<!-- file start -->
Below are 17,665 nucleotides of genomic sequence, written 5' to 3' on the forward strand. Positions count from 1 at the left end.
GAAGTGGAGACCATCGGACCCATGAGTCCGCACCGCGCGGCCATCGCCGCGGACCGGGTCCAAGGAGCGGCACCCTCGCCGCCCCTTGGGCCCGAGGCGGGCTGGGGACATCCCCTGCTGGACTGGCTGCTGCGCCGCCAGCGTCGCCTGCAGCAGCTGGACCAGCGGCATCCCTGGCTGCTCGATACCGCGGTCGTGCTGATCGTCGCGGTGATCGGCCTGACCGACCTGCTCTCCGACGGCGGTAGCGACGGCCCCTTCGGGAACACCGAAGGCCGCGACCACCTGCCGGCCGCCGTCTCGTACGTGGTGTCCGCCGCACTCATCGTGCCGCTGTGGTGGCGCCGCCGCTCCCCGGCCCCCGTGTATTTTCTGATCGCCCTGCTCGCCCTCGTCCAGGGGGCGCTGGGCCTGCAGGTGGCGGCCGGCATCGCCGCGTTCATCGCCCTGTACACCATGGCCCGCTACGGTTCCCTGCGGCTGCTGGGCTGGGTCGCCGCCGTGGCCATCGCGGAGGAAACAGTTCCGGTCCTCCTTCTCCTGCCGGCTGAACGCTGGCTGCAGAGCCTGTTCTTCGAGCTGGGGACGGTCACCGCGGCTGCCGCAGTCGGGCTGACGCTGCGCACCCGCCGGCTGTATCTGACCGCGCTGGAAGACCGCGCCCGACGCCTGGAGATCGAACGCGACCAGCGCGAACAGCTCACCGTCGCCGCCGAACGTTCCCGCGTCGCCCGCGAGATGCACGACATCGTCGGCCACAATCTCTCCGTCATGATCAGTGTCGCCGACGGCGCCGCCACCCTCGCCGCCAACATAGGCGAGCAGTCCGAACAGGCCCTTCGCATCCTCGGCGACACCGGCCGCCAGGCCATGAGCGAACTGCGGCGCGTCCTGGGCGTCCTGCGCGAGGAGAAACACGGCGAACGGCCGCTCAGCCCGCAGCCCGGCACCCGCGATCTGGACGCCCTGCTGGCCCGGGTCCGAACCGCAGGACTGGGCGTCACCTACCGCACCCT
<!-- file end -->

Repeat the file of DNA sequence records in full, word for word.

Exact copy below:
Below are 17,665 nucleotides of genomic sequence, written 5' to 3' on the forward strand. Positions count from 1 at the left end.
GAAGTGGAGACCATCGGACCCATGAGTCCGCACCGCGCGGCCATCGCCGCGGACCGGGTCCAAGGAGCGGCACCCTCGCCGCCCCTTGGGCCCGAGGCGGGCTGGGGACATCCCCTGCTGGACTGGCTGCTGCGCCGCCAGCGTCGCCTGCAGCAGCTGGACCAGCGGCATCCCTGGCTGCTCGATACCGCGGTCGTGCTGATCGTCGCGGTGATCGGCCTGACCGACCTGCTCTCCGACGGCGGTAGCGACGGCCCCTTCGGGAACACCGAAGGCCGCGACCACCTGCCGGCCGCCGTCTCGTACGTGGTGTCCGCCGCACTCATCGTGCCGCTGTGGTGGCGCCGCCGCTCCCCGGCCCCCGTGTATTTTCTGATCGCCCTGCTCGCCCTCGTCCAGGGGGCGCTGGGCCTGCAGGTGGCGGCCGGCATCGCCGCGTTCATCGCCCTGTACACCATGGCCCGCTACGGTTCCCTGCGGCTGCTGGGCTGGGTCGCCGCCGTGGCCATCGCGGAGGAAACAGTTCCGGTCCTCCTTCTCCTGCCGGCTGAACGCTGGCTGCAGAGCCTGTTCTTCGAGCTGGGGACGGTCACCGCGGCTGCCGCAGTCGGGCTGACGCTGCGCACCCGCCGGCTGTATCTGACCGCGCTGGAAGACCGCGCCCGACGCCTGGAGATCGAACGCGACCAGCGCGAACAGCTCACCGTCGCCGCCGAACGTTCCCGCGTCGCCCGCGAGATGCACGACATCGTCGGCCACAATCTCTCCGTCATGATCAGTGTCGCCGACGGCGCCGCCACCCTCGCCGCCAACATAGGCGAGCAGTCCGAACAGGCCCTTCGCATCCTCGGCGACACCGGCCGCCAGGCCATGAGCGAACTGCGGCGCGTCCTGGGCGTCCTGCGCGAGGAGAAACACGGCGAACGGCCGCTCAGCCCGCAGCCCGGCACCCGCGATCTGGACGCCCTGCTGGCCCGGGTCCGAACCGCAGGACTGGGCGTCACCTACCGCACCCT